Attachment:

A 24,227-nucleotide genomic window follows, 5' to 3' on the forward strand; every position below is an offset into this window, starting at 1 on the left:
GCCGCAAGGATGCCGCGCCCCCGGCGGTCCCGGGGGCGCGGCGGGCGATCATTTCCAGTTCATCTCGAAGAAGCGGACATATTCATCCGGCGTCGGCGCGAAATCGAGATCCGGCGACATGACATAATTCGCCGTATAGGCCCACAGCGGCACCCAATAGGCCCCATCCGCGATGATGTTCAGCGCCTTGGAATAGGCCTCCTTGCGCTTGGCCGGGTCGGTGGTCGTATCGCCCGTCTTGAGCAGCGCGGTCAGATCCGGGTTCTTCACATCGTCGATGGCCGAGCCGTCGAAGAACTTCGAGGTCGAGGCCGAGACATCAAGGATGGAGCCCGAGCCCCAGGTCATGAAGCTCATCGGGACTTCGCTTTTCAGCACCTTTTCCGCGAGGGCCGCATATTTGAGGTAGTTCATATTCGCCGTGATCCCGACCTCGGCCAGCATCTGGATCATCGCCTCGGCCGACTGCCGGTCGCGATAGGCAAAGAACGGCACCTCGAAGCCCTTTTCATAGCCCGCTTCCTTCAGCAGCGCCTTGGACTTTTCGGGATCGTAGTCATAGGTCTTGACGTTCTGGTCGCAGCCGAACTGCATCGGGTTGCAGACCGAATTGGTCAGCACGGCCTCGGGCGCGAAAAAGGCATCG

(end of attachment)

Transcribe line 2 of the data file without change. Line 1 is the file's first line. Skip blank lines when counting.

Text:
GCCGCAAGGATGCCGCGCCCCCGGCGGTCCCGGGGGCGCGGCGGGCGATCATTTCCAGTTCATCTCGAAGAAGCGGACATATTCATCCGGCGTCGGCGCGAAATCGAGATCCGGCGACATGACATAATTCGCCGTATAGGCCCACAGCGGCACCCAATAGGCCCCATCCGCGATGATGTTCAGCGCCTTGGAATAGGCCTCCTTGCGCTTGGCCGGGTCGGTGGTCGTATCGCCCGTCTTGAGCAGCGCGGTCAGATCCGGGTTCTTCACATCGTCGATGGCCGAGCCGTCGAAGAACTTCGAGGTCGAGGCCGAGACATCAAGGATGGAGCCCGAGCCCCAGGTCATGAAGCTCATCGGGACTTCGCTTTTCAGCACCTTTTCCGCGAGGGCCGCATATTTGAGGTAGTTCATATTCGCCGTGATCCCGACCTCGGCCAGCATCTGGATCATCGCCTCGGCCGACTGCCGGTCGCGATAGGCAAAGAACGGCACCTCGAAGCCCTTTTCATAGCCCGCTTCCTTCAGCAGCGCCTTGGACTTTTCGGGATCGTAGTCATAGGTCTTGACGTTCTGGTCGCAGCCGAACTGCATCGGGTTGCAGACCGAATTGGTCAGCACGGCCTCGGGCGCGAAAAAGGCATCG